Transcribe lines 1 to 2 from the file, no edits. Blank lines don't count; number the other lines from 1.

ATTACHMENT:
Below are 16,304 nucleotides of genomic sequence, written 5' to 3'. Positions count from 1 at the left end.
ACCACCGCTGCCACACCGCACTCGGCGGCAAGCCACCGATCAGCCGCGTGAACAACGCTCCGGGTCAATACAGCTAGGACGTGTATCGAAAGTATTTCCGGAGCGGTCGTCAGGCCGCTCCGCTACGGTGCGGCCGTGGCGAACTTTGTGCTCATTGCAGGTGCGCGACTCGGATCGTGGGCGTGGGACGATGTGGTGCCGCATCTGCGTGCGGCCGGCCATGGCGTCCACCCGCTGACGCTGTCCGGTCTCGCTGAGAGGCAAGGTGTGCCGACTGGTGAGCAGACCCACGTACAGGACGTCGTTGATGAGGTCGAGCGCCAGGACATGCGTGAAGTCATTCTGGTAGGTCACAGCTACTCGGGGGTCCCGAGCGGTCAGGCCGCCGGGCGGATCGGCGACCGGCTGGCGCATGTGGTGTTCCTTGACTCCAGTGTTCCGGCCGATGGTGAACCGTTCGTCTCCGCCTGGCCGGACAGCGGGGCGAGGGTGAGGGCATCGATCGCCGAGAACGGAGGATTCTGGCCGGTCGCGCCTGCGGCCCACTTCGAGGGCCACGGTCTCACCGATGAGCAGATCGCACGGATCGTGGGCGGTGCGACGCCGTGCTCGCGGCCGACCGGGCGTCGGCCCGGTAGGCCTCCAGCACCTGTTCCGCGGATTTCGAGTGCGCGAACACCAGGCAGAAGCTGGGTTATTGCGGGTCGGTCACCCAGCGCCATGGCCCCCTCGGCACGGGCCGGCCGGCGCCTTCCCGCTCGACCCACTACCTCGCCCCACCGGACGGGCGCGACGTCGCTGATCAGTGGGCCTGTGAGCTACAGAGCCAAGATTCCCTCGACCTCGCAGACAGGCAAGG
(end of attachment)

Below are 16,304 nucleotides of genomic sequence, written 5' to 3'. Positions count from 1 at the left end.
ACCACCGCTGCCACACCGCACTCGGCGGCAAGCCACCGATCAGCCGCGTGAACAACGCTCCGGGTCAATACAGCTAGGACGTGTATCGAAAGTATTTCCGGAGCGGTCGTCAGGCCGCTCCGCTACGGTGCGGCCGTGGCGAACTTTGTGCTCATTGCAGGTGCGCGACTCGGATCGTGGGCGTGGGACGATGTGGTGCCGCATCTGCGTGCGGCCGGCCATGGCGTCCACCCGCTGACGCTGTCCGGTCTCGCTGAGAGGCAAGGTGTGCCGACTGGTGAGCAGACCCACGTACAGGACGTCGTTGATGAGGTCGAGCGCCAGGACATGCGTGAAGTCATTCTGGTAGGTCACAGCTACTCGGGGGTCCCGAGCGGTCAGGCCGCCGGGCGGATCGGCGACCGGCTGGCGCATGTGGTGTTCCTTGACTCCAGTGTTCCGGCCGATGGTGAACCGTTCGTCTCCGCCTGGCCGGACAGCGGGGCGAGGGTGAGGGCATCGATCGCCGAGAACGGAGGATTCTGGCCGGTCGCGCCTGCGGCCCACTTCGAGGGCCACGGTCTCACCGATGAGCAGATCGCACGGATCGTGGGCGGTGCGACGCCGTGCTCGCGGCCGACCGGGCGTCGGCCCGGTAGGCCTCCAGCACCTGTTCCGCGGATTTCGAGTGCGCGAACACCAGGCAGAAGCTGGGTTATTGCGGGTCGGTCACCCAGCGCCATGGCCCCCTCGGCACGGGCCGGCCGGCGCCTTCCCGCTCGACCCACTACCTCGCCCCACCGGACGGGCGCGACGTCGCTGATCAGTGGGCCTGTGAGCTACAGAGCCAAGATTCCCTCGACCTCGCAGACAGGCAAGG